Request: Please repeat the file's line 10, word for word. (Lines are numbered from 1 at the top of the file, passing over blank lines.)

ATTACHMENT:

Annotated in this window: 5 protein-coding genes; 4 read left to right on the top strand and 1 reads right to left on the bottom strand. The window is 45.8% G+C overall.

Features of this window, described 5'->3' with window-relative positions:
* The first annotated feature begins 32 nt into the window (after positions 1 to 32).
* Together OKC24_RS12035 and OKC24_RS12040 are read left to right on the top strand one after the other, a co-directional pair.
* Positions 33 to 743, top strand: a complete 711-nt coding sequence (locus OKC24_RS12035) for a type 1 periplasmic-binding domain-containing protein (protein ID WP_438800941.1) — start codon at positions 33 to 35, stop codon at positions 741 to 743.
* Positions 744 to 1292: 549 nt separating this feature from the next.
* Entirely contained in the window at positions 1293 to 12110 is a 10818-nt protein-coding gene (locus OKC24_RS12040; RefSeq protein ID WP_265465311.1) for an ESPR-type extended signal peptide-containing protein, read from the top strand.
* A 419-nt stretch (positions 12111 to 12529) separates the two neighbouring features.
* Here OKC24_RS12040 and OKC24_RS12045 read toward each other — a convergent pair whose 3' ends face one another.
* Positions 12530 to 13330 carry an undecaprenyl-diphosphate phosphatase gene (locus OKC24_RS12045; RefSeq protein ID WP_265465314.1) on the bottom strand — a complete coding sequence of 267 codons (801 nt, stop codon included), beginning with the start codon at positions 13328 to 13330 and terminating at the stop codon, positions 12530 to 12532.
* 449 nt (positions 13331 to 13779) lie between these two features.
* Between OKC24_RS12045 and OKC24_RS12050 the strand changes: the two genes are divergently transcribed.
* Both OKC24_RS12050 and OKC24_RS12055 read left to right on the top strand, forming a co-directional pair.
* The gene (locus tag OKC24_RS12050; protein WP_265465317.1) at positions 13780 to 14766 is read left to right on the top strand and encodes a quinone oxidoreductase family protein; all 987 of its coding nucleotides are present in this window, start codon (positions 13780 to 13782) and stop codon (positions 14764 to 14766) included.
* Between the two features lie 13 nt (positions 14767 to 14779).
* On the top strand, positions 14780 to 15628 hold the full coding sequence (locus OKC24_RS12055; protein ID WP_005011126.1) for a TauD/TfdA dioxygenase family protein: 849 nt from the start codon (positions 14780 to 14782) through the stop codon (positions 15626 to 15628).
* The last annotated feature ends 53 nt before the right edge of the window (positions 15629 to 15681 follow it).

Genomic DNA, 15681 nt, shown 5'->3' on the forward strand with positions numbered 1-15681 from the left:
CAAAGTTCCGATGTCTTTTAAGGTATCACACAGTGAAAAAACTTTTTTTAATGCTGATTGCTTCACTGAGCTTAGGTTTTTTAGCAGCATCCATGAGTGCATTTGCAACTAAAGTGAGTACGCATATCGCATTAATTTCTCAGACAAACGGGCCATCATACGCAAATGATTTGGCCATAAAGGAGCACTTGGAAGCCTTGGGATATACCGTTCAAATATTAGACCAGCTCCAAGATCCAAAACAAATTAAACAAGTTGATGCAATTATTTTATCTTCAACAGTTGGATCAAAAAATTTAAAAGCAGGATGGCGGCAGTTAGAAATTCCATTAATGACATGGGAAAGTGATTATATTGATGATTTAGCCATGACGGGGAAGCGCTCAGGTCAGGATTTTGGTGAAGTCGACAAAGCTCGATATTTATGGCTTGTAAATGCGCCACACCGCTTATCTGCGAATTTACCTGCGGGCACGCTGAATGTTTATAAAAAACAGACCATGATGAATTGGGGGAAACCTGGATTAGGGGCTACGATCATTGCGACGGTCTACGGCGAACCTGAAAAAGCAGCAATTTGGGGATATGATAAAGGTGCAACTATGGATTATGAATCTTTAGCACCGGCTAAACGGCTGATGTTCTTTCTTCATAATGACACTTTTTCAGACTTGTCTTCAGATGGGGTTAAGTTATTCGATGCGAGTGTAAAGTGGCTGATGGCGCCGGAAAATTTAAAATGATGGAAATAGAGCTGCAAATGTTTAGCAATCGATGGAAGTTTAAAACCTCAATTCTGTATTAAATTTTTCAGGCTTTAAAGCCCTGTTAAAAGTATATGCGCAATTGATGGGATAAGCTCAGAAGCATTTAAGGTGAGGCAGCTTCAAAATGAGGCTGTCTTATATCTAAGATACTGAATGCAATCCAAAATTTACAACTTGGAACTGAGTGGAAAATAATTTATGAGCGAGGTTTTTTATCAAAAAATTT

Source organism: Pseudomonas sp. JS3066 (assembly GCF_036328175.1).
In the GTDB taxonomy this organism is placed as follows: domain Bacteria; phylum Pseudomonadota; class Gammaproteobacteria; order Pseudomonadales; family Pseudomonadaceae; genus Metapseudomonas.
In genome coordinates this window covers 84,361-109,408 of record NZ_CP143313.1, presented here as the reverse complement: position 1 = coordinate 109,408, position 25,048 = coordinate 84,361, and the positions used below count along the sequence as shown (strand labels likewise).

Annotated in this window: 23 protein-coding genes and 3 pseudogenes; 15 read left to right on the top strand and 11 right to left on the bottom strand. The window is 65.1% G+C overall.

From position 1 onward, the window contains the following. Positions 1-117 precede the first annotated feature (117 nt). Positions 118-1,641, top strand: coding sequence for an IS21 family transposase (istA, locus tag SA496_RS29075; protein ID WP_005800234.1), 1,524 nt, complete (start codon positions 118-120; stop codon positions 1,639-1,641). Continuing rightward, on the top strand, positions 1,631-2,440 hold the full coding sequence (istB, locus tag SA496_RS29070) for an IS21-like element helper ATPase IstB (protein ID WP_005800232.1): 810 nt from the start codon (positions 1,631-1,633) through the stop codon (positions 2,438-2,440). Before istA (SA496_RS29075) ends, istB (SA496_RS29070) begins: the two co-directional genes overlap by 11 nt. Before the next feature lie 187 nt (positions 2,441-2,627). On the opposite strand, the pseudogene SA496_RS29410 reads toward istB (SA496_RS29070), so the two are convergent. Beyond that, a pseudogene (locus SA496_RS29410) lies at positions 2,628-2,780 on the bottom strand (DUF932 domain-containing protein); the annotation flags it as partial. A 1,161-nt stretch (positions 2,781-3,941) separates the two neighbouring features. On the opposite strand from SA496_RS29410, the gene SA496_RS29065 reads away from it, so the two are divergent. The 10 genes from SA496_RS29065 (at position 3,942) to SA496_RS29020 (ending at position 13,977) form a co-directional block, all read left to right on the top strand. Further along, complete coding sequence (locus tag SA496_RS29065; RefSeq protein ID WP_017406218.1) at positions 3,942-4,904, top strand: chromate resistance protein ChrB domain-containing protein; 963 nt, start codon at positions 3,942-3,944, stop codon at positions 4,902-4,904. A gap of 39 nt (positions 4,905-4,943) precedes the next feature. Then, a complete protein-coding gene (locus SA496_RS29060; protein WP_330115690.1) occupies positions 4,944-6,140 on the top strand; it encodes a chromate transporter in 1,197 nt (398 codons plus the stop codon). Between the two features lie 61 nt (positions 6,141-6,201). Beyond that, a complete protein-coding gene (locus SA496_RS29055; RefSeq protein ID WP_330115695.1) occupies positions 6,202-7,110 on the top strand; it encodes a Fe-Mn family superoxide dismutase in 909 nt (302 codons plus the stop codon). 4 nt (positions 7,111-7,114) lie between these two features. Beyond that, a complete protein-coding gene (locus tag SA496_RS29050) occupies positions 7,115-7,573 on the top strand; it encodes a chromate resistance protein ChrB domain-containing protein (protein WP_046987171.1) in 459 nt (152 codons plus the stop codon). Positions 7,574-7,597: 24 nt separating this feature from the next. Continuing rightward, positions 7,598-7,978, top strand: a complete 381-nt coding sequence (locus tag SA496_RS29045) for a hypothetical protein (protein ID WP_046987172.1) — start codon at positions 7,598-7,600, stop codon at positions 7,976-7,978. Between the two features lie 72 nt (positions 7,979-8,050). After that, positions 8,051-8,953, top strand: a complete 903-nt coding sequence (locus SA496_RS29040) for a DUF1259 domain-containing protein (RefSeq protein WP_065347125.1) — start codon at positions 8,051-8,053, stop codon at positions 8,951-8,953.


* Positions 12530 to 13330 carry an undecaprenyl-diphosphate phosphatase gene (locus OKC24_RS12045; RefSeq protein ID WP_265465314.1) on the bottom strand — a complete coding sequence of 267 codons (801 nt, stop codon included), beginning with the start codon at positions 13328 to 13330 and terminating at the stop codon, positions 12530 to 12532.